5 Teenage Rules That Apply to Work

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As a general rule, teenagers are very aware of limits. They know because they test those limits all the time. Some rules, teenagers learn, can be ignored. See: “Clean Up Your Room” or “Do Homework on Friday So the Family Can Enjoy the Weekend”. Certain other rules never change and teenagers learn early that these are the immutable rules not to be tested. If these rules are tested and broken, there are consequences. Most learn this lesson the hard way.

The exact same non-negotiable rules apply to work. The consequences might be different but there are still consequences. These rules are not written down in the Employee Manual or Code of Conduct. Human Resources will not discuss these rules during on boarding but they do exist and they are not complicated, but they are very important.

Here they are: Five simple rules that apply to teenagers and the workplace.

1. For the teenager: Always let someone know where you are. If you don’t, Mom or Dad will hunt you down through friends and that could be embarrassing.

For the workplace: Always let someone know where you are if you are not at work. Are you sick? Working from home? Dealing with kids? Stuck in traffic? Don’t be labeled with “We never know where he/she is.” It will show up in your performance review for sure.

2. For the teenager: Leaving a message or sending a text doesn’t mean you have permission. The text from the teenager is usually something like, “I am spending the night at Pat’s house.” If there is no response, that means No.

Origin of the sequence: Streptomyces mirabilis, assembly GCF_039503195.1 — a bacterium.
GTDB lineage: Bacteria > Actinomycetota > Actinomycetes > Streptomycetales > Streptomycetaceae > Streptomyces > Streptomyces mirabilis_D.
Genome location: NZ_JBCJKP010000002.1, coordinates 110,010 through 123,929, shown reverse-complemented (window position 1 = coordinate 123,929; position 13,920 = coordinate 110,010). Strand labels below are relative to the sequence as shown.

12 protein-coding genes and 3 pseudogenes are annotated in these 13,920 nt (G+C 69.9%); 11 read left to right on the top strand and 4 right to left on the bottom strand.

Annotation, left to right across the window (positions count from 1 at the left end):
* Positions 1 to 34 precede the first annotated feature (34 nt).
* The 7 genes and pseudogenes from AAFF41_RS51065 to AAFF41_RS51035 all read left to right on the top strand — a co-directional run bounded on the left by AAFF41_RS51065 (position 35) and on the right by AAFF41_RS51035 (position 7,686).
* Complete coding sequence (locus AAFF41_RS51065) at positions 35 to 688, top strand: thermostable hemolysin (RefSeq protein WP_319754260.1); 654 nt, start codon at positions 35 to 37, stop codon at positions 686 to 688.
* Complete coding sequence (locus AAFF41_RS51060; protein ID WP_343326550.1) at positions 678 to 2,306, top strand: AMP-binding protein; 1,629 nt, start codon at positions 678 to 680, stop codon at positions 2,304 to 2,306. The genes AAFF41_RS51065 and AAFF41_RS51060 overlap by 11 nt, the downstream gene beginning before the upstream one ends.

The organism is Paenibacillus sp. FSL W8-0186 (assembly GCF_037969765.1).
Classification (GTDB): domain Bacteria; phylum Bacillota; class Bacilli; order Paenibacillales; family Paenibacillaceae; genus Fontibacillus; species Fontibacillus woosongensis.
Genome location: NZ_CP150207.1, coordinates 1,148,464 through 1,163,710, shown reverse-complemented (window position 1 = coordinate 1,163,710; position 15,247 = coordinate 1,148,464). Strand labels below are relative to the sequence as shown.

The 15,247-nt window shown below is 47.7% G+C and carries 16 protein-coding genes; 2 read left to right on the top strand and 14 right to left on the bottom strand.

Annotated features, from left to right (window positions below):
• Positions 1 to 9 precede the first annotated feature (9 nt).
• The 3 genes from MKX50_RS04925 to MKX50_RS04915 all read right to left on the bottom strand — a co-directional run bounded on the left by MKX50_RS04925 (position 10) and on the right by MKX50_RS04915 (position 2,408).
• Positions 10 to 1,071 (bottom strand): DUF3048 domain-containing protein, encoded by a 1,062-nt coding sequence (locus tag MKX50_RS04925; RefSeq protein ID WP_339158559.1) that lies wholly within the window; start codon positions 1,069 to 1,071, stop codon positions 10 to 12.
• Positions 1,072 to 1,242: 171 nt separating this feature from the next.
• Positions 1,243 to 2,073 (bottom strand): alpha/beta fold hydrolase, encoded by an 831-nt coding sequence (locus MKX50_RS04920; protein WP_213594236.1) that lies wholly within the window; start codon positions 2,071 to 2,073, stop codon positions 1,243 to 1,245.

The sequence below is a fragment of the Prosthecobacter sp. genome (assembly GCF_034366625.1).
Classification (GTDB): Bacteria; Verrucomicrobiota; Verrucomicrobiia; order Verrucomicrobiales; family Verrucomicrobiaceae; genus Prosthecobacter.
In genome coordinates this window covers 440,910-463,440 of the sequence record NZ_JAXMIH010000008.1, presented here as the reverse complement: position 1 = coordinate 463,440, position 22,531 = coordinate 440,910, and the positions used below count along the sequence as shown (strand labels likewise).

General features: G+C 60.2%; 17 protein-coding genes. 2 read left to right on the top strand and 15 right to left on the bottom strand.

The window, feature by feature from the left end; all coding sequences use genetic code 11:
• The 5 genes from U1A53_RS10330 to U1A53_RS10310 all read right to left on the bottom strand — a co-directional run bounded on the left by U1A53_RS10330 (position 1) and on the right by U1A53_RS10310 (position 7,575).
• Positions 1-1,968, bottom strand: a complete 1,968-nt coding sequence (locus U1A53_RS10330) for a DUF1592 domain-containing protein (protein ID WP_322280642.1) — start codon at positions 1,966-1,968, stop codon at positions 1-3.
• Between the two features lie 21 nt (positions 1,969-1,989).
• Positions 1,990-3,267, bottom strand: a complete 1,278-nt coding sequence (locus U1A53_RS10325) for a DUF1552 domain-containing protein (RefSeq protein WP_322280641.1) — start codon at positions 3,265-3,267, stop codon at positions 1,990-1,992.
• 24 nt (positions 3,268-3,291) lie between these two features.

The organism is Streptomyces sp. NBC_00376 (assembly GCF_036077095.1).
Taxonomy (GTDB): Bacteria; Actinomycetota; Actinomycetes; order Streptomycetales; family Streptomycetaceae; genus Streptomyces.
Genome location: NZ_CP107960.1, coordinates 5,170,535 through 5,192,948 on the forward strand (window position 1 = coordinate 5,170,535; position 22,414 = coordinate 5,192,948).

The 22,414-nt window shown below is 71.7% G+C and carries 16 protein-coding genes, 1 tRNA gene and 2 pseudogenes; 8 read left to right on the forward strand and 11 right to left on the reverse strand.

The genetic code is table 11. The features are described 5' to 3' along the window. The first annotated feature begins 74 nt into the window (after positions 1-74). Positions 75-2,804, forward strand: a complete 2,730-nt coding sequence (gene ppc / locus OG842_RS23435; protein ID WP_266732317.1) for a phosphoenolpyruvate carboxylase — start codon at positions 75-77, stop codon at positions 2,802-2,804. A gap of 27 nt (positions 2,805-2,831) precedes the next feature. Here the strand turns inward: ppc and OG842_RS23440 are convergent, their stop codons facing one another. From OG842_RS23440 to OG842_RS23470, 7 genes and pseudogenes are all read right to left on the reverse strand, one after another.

For the workplace: Leaving a message that the project is off track or the work is done or that the system is down doesn’t mean it’s ok. Leaving a message means that you left a message and there will be more to discuss later.

3. For the teenager: Be home when you say you will. Period. This seems to be a difficult rule to follow but one that often has the most dire consequences if not followed. Sometimes 911 calls are involved. Going home earlier than promised will win bonus points.

For the workplace: Finish the project when you say you will. Never ever miss deadlines. Being chronically behind in the work plan will haunt you and hurt your career. Under promise and over deliver. It’s like being home early.

4. For the teenager: Know what is absolutely non-negotiable. The phrase “Give me the keys,” almost always falls into this category. When the word non-negotiable is used, it is almost always non-negotiable. Don’t test it.

For the workplace: The non-negotiable ones are always very clear. Any behavior that is racist, sexist, homophobic or in very bad taste is always a non-negotiable rule. Any violation of company policy or the law is in the same category. If you have to ask, it is non-negotiable.

5. For the teenager: If you’re in trouble, don’t negotiate. Trying to negotiate often makes matters worse.

For the workplace: Sometimes it is better to admit a mistake and move on. Making excuses and rationalizations will make matters worse. Learn and develop from mistakes.

Teenagers wouldn’t like it, but there is much to be learned from their behaviors that apply at work. Follow these simple rules and your career will thank you.

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